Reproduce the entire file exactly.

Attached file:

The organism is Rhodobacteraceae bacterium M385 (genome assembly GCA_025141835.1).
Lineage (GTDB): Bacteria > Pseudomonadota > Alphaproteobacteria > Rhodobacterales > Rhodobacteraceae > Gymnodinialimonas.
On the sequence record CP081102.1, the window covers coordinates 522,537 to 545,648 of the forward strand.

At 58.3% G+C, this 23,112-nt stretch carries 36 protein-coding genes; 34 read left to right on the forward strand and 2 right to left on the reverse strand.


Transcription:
The organism is Rhodobacteraceae bacterium M385 (genome assembly GCA_025141835.1).
Lineage (GTDB): Bacteria > Pseudomonadota > Alphaproteobacteria > Rhodobacterales > Rhodobacteraceae > Gymnodinialimonas.
On the sequence record CP081102.1, the window covers coordinates 522,537 to 545,648 of the forward strand.

At 58.3% G+C, this 23,112-nt stretch carries 36 protein-coding genes; 34 read left to right on the forward strand and 2 right to left on the reverse strand.